To use: Either use a pre-made saline rinse or make your own by dissolving 1 teaspoon of Himalayan or just plain sea salt in a quart of boiled distilled water. Cool completely. Put in the Neti Pot and pour through one nostril and let it drain out the other.
An option for Neti Pot sissies like me: I like this natural saline spray with xylitol for extra help with soothing inflammation and opening airways. We use it for one of our kids with large tonsils as well to help keep post-nasal drip and sore throats away.
To use: Spray saline into nostrils a few times a week or even daily for routine maintenance (whether or not you have symptoms).
Quercetin is a natural bioflavonoid that is said to help stabilize mast cells to keep them from releasing histamine. It is also a potent antioxidant that is said to help reduce inflammation. It is best used as a long term remedy and many people start taking it about 4-6 weeks before allergy season to help prevent allergy symptoms.
As with any herb, you should check with your doctor before using, especially if you have a liver problem, are pregnant, or are on hormonal contraceptives.
To use: Though quercetin is naturally found in foods like citrus and broccoli, it is very difficult to get the amount needed to relive allergies from food alone. A supplemental dose from a quality source can be helpful for preventing allergies or helping acute symptoms. Start 4-6 weeks before allergy season for best results.
4. Nettle Leaf
Nettle leaf is another natural antihistamine that can be very effective as it naturally blocks the body’s ability to produce histamine. It grows in many places and can be made in to a tincture or tea, but for allergy relief, capsules made from dried nettle leaves are the easiest and most effective option.
Nettle leaf can also be used in combination with other herbs to make a soothing herbal tea for allergy relief. It is often mixed with peppermint leaf and sometimes red raspberry leaf to make a refreshing allergy relief tea. Mommypotamus also has some great info about how nettle tea is one of the most effective and easy to nourish the liver and reduce histamine response.
Allergies are the result of an imbalance in the immune system that causes the body to react too strongly to a stimuli. Many studies link the presence of beneficial bacteria in the gut with reduced incidence of allergies.
Evidence is even emerging that a mother’s gut bacteria during pregnancy and nursing can impact a child’s likelihood of getting allergies throughout life, as can exposure to overly sterile environments.
While we can’t do much about our mothers’ diets while they were pregnant, balancing gut bacteria now and consuming enough beneficial bacteria can have a positive effect on allergies now.
6. Local Honey
There isn’t much scientific evidence to back this one, but there seems to be a lot of anecdotal evidence from people who have tried it. (Even Mark Sisson weighed in on the subject here). The theory is that consuming local honey from where you live will help your body adapt to the allergens in the environment there. This is supposed to work like a natural allergy “shot” and doesn’t seem to have a downside.
What I do: Consume a teaspoon or more of raw, unprocessed local honey from as close to where you actually live as possible. Do this one or more times a day to help relieve symptoms. It is often suggested to start this a month or so before allergy season.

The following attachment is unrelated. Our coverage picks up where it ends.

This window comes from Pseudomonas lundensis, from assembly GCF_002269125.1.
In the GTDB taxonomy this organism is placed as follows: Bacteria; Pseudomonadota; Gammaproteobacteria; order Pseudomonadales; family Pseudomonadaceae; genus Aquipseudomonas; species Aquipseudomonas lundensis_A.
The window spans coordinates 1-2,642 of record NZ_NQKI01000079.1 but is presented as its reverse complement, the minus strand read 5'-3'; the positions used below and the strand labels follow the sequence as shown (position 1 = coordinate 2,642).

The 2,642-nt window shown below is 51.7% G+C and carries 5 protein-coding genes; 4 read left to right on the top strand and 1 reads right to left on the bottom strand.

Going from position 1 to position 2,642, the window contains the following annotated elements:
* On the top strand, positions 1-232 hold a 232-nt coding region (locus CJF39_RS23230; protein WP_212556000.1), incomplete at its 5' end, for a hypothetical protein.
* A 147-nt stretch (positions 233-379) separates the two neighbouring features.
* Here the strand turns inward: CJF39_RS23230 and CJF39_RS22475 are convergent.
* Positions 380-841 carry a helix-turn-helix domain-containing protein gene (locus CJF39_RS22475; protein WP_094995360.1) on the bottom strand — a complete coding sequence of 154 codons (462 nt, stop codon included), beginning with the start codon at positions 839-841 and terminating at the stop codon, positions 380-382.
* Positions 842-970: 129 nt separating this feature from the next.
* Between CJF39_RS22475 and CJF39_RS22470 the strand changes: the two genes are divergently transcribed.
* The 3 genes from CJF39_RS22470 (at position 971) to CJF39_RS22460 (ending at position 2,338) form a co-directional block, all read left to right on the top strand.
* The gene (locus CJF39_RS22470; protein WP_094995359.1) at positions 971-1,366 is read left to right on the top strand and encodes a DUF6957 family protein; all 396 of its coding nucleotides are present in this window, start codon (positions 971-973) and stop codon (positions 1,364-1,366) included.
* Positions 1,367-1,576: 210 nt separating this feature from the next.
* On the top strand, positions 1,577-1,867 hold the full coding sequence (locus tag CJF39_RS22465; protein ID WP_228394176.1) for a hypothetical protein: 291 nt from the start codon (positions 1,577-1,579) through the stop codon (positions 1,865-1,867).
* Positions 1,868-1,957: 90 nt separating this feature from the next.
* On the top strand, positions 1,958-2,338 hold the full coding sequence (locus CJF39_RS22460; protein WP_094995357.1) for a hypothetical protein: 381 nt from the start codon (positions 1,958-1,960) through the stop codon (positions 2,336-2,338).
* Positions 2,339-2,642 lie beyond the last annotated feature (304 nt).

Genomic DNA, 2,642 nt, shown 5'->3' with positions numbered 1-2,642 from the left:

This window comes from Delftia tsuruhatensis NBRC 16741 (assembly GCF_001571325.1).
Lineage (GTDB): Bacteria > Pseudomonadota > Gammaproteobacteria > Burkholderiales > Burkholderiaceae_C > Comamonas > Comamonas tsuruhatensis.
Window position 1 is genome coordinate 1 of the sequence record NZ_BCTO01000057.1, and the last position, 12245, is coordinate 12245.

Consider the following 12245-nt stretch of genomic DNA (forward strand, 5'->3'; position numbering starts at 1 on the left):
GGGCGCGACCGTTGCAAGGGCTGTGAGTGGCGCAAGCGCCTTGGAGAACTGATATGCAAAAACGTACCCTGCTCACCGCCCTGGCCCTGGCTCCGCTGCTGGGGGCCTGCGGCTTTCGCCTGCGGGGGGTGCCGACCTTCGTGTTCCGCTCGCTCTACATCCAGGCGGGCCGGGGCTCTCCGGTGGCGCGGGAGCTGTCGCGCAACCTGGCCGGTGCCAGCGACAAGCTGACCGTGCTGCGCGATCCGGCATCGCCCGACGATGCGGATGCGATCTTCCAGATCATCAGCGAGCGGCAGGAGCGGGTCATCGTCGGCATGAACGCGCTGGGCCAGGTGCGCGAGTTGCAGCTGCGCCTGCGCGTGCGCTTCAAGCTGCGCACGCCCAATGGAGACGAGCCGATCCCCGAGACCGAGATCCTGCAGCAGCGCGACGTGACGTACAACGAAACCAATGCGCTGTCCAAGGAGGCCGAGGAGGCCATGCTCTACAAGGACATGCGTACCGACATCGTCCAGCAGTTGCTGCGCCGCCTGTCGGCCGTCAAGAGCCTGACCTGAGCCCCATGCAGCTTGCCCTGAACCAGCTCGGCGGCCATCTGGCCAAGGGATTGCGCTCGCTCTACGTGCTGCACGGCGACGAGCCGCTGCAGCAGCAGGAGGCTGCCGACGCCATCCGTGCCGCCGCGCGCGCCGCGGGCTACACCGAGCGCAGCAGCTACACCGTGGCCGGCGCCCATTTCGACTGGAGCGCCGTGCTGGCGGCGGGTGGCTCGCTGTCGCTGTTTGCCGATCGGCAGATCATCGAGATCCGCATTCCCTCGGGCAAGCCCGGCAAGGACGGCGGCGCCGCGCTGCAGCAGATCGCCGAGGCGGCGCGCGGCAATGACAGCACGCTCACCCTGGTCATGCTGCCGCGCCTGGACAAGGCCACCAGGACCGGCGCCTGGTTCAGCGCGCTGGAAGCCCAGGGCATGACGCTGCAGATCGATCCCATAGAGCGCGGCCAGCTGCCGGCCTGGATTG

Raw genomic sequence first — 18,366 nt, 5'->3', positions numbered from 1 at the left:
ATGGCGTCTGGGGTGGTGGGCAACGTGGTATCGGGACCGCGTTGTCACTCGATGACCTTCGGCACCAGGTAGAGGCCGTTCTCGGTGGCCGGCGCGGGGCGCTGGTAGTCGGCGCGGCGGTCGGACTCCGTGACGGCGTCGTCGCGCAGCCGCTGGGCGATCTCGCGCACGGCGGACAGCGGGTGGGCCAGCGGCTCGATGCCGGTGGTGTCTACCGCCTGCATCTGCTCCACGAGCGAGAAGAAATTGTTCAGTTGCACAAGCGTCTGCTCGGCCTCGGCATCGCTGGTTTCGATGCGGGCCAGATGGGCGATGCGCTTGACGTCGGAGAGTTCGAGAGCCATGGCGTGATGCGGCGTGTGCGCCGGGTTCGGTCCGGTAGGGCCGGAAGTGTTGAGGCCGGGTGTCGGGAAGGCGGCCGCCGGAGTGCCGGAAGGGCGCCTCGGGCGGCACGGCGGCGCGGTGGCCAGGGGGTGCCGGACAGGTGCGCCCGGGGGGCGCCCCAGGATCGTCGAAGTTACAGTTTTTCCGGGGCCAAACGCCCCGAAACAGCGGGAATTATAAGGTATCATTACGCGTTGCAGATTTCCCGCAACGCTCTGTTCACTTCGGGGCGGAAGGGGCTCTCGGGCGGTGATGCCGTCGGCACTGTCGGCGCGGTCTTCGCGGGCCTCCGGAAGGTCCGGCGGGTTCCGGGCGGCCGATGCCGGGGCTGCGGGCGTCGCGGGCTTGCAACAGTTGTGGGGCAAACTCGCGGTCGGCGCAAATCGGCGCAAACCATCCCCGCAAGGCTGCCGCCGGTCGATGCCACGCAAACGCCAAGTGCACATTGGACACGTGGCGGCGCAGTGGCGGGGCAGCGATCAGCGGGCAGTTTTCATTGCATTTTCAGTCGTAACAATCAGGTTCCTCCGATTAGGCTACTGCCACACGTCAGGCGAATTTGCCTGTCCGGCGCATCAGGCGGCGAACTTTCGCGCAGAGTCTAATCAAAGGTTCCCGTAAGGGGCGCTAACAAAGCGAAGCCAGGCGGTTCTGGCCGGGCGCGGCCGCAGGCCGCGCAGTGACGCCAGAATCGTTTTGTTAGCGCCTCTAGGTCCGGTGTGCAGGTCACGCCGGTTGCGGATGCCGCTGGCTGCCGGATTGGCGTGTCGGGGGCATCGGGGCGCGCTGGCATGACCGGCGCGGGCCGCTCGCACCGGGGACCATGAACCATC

7. Anti-inflammatory Foods
Foods, teas, and spices with known anti-inflammatory benefits may play a role in reducing unpleasant allergy symptoms. A 2016 study in the Journal of Nutritional Biochemistry found that ginger given orally to mice reduced sneezing and congestion as well as lowered mast cell response. Green tea shows similar effects.
What I do: Serve plenty of herbs and spices with meals, as well as green and herbal teas. Also combine three of these tips in one by making this Ginger Switchel drink.
8. Diet Changes
If all else fails, sometimes dietary changes can be the answer to allergy problems. Lots of healing bone broth and conducting an elimination diet are good places to start.
After our experience, I’d definitely encourage this as an option, especially for severe allergies or those in need of gut healing/rebalancing.
What we did: We followed the GAPS diet for several months and had success improving our seasonal allergies and even healing some rather severe food allergies in one of our children.
9. Gut Testing
If you truly suffer with allergies and suspect a comprised gut at the bottom of it, consider getting testing to get clear picture of what is going on in your gut and how to fix it.
Yes, this literally means mailing poop to a lab but I learned so much from this test and still continue to benefit from knowing specific ways to improve my individual gut. Advances in at-home testing mean you don’t need to go to a doctor or a lab.
What I use: Viome is the company I use and trust. See the results of my gut health test here.
- Furrie E. Probiotics and allergy. Proc Nutr Soc. 2005;64(4):465-9.
- Galli, S. J., Tsai, M., & Piliponsky, A. M. (2008). The development of allergic inflammation. Nature, 454(7203), 445–454, https://www.ncbi.nlm.nih.gov/pmc/articles/PMC3573758/
- Kawamoto Y, Ueno Y, Nakahashi E, et al. Prevention of allergic rhinitis by ginger and the molecular basis of immunosuppression by 6-gingerol through T cell inactivation. J Nutr Biochem. 2016;27:112-22.
- Tyurin YA, Lissovskaya SA, Fassahov RS, et al. Cytokine Profile of Patients with Allergic Rhinitis Caused by Pollen, Mite, and Microbial Allergen Sensitization. J Immunol Res. 2017;2017:3054217.
- Wallace DV, Dykewicz MS, Oppenheimer J, Portnoy JM, Lang DM. Pharmacologic Treatment of Seasonal Allergic Rhinitis: Synopsis of Guidance From the 2017 Joint Task Force on Practice Parameters. Ann Intern Med. 2017;167(12):876-881.
- Romagnani S. Type 1 T helper and type 2 T helper cells: functions, regulation and role in protection and disease. Int J Clin Lab Res. 1991;21(2):152-8.
Do you have allergies? What has helped you the most? Share below!